Simon Pegg wanted to make fun of rom-coms. So, Edgar Wright created the zom-rom-com. Shaun of the Dead is a real, old-style zombie movie, the kind George A. Romero used to make. It shrouds social commentary in horror, saying we are already such zombies, in our day-to-day ruts, we wouldn’t notice a zombie invasion. It’s also funny as hell boiled over. But the bleeding heart of the film lies in true romance. Shaun is a loser. He likes to drink, plays video games, can’t keep promises, and will never get his shit together. He can’t even remember where he and his girlfriend Liz (Kate Ashfield) met. All her friends cheer when she packs him off to “live a little.” But he comes to life when the undead come to town.
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Nothing says “I love you” like a promise not to eat your lover’s face when it seems everyone else is doing it. Shaun resists the urge to join the slacker alternative. He fights hordes of the reanimated corpses of his formerly breathing neighbors to be a winner for the first time in his life. He doesn’t do it for survival. He does it for love. Shaun knows about love. He loves his best friend Ed (Nick Frost), and not just because he can impersonate an orangutan, which might come in handy in the post-zombie apocalypse world. They two are so tight, when his girlfriend issues the ultimatum, Shaun breaks the news by saying “we broke up with Liz.” Ed gives his life so Shaun and Liz can live. Not to sound clichéd, but It’s not the end of the world. At least they won’t die single. – Tony Sokol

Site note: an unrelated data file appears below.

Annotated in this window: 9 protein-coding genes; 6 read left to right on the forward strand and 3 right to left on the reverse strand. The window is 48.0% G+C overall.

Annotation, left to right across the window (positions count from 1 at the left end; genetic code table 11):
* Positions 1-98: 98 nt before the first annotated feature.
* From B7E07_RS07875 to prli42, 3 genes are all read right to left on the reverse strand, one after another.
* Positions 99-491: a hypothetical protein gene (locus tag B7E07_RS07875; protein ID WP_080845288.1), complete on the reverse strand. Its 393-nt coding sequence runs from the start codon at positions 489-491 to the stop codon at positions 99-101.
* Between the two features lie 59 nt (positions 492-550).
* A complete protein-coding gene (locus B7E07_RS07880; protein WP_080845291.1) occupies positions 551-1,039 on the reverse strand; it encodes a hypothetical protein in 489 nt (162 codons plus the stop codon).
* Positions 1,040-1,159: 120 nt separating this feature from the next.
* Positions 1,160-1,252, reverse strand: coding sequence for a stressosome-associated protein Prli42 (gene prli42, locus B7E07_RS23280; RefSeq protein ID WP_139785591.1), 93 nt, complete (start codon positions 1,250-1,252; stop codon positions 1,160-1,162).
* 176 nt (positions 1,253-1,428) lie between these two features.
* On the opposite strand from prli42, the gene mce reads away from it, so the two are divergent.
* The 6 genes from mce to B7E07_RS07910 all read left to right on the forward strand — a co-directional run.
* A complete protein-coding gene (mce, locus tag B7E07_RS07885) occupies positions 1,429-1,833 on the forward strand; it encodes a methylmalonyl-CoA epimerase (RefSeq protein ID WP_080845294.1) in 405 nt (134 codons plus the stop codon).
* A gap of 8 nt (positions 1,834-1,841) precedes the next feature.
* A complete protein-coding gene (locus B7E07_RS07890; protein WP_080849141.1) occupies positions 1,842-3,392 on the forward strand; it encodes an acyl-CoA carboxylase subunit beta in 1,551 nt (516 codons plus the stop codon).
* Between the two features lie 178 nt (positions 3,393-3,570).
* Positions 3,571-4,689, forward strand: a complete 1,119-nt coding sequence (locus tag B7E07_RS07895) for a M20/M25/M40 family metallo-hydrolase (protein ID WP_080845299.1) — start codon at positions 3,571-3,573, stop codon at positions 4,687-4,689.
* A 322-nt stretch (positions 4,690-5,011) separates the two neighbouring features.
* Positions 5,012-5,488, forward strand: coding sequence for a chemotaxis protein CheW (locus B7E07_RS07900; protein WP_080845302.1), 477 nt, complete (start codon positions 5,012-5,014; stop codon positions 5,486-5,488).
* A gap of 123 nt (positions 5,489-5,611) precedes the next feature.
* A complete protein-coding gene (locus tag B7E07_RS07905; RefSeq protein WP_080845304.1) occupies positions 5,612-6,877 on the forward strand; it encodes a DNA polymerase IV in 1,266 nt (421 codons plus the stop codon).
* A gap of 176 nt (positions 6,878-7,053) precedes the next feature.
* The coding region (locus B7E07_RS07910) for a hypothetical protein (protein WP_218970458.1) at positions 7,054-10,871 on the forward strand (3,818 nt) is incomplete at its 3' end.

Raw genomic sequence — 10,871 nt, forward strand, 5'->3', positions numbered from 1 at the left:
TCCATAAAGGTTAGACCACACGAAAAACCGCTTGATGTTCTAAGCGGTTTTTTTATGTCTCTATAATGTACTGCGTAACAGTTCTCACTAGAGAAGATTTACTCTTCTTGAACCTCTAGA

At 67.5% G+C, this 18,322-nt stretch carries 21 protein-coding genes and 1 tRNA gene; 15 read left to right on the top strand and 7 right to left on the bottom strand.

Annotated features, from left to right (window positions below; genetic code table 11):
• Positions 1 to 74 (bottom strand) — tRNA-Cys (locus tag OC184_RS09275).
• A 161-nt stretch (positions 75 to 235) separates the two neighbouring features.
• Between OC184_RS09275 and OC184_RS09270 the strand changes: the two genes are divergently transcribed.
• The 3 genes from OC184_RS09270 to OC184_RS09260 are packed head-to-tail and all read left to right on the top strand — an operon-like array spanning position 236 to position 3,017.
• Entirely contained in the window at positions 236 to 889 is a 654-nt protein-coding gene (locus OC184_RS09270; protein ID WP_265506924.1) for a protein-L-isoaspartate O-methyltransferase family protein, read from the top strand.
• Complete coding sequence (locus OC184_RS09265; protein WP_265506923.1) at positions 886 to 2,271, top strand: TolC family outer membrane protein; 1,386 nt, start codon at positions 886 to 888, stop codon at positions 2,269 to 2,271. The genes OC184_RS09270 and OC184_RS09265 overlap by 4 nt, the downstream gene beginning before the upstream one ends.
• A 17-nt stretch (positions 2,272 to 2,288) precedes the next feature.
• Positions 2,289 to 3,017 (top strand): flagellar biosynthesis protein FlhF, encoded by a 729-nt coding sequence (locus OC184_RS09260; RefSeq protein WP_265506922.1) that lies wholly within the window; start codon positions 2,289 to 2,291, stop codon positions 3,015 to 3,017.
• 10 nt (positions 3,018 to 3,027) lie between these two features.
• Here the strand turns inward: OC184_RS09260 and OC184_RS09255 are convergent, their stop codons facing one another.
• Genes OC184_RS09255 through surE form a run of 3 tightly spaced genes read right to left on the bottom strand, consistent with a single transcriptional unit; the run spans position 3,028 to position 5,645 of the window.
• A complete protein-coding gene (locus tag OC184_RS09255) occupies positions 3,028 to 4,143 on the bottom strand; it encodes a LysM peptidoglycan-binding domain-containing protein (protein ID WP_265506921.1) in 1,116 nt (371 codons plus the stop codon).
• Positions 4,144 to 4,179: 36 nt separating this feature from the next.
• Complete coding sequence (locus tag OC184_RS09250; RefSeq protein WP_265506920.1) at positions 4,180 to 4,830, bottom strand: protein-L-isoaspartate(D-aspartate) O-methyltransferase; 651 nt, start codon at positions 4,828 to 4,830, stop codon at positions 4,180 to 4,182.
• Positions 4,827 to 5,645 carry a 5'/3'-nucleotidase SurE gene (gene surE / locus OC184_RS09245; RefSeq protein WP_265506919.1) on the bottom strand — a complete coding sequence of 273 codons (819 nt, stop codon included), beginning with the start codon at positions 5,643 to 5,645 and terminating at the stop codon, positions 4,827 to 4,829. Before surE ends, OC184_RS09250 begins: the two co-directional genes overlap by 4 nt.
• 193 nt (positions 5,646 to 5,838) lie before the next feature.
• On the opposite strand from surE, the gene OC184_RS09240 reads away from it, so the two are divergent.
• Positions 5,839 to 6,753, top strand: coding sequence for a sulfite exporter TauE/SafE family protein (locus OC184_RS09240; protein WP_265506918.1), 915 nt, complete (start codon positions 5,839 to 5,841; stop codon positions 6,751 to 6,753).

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Do you want to watch Let the Right One In (2008) or Let Me In (2010) tonight? To be honest, either way you’re going to win, which is a rare thing to say about a foreign language film and its Hollywood remake. Nevertheless, both Tomas Alfredson’s original Swedish vampire film and Matt Reeves’ more ghoulish American version chill to the bone for different reasons, and each stars strong child actors whose on-screen puppy love hides something darker beneath.